That’s what the NY Times would have us believe anyway*. Yes, cities right now are suffering some revenue shortfalls–though why the NYT led with D.C., when D.C. will be immune to declines in income tax revenues due to people working from home**, is unclear. Downtown business districts, which count on commuting office workers, are in trouble, though, as the Boston Globe recently observed, the business district in Boston that also has an attached residential neighborhood (Back Bay) is thriving. Dedicating too much real estate to office space and not to housing was a problem pre-pandemic (all the way back in 2016!).
But if cities are really in trouble, then why did my rent increase eight percent this year? If people are fleeing, it’s not showing up in housing prices in most places.
When cities collapsed in the sixties, seventies, and eighties, it was a combination of vanishing federal money and vanishing people (and it wasn’t just white flight either). No, cities aren’t growing as fast as they once were, but that’s a function of the lack of housing (leading to high housing prices) as much as anything else. For context, between 1960 and 2000, D.C.’s population cratered, falling from 767,000 to 572,000. While that did keep housing prices down, that’s a major collapse in population. There is nothing to suggest that’s happening now–slower population growth is not a decline.
What the NYT completely neglects, however, is that the bill is coming due in suburbs too, and expanding ever-outward is becoming less of an option. A ton of deferred maintenance will have to be paid for–and it’s expensive.
So do cities have problems? Sure. Always have and always will. But enough Americans still want to live in them, so it’s not time to panic yet.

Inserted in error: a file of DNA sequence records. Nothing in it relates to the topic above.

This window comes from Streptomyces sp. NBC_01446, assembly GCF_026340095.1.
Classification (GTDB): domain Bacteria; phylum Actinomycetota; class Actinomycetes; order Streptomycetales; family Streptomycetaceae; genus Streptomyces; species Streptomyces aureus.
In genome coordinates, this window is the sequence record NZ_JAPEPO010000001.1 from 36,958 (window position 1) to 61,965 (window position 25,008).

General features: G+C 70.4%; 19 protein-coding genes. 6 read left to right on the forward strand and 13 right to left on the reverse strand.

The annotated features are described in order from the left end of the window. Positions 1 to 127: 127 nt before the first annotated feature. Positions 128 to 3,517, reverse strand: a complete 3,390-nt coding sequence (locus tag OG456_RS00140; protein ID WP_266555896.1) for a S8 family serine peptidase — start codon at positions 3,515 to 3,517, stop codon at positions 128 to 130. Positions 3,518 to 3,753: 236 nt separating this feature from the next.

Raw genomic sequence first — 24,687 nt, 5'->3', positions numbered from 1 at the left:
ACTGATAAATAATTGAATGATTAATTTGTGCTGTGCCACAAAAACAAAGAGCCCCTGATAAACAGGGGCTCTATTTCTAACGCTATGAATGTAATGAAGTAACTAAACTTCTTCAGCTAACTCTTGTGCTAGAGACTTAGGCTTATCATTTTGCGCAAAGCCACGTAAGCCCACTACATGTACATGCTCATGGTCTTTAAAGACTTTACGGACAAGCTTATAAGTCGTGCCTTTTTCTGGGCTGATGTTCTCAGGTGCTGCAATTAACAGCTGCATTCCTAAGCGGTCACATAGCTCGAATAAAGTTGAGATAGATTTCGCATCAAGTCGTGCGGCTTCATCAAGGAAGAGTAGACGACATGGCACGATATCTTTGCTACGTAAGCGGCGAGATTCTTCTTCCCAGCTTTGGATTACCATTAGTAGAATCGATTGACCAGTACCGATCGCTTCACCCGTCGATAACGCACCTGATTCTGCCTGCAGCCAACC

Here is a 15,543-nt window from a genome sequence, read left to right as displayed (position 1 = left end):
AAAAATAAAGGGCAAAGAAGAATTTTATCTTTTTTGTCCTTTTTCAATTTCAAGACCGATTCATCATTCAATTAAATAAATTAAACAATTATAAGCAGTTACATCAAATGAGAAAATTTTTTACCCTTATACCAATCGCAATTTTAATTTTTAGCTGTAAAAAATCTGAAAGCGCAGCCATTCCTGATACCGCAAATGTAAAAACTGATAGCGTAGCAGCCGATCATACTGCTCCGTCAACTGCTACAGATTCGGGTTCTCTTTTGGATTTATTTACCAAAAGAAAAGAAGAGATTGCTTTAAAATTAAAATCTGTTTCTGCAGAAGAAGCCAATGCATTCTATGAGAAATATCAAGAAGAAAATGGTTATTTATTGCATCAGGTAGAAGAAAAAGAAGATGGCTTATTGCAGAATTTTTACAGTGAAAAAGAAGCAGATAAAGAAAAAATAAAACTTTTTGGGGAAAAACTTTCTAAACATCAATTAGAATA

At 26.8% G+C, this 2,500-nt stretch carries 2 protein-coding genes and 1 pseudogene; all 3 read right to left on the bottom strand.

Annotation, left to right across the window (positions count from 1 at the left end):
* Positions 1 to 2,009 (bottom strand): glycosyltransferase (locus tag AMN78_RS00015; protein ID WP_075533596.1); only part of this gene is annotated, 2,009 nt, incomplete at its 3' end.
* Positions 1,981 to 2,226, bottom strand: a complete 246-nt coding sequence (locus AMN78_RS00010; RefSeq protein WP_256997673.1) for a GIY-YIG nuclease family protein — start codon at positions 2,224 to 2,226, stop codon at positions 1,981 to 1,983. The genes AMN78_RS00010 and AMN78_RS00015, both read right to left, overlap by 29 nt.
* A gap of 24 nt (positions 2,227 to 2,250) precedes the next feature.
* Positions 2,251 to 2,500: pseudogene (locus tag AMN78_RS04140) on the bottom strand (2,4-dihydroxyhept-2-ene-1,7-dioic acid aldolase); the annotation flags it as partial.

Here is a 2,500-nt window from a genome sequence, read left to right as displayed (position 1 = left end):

*Our major dailies appear to be affected by an outbreak of ninniness. My guess is this is, in part, displacement behavior from the pandemic, but, regardless, they need to calm the fuck down.
**D.C., Maryland, and Virginia have a compact (which is essentially forced on the mainland colony of D.C.) in which income taxes are paid in the state (or colonial territory) in which you reside, not in which you work, so, from an income tax perspective, much of the D.C. workforce was already working remotely. That said, there will be lost business revenues in part of the city.
JFYI, infrastructure in outlying development is roughly twice as expensive to maintain as compact, infill development. This makes sense since the water lines, roads, sewer lines, police trips, etc. are all longer for outlying development.
The political calculation of what to do with homelessness under the rug isn’t necessary for suburbia since pedestrians can inhabit compact infill, but autos are absolutely required for sprawl. As cities figure out this infrastructure cost calculation, infill and compact development is going to be more prevalent, and the costs of handling the homeless will come to the fore.
The current method of handling the unhoused: incarceration. As George Santayana says “Americans are a primitive people, disguised by the latest inventions.”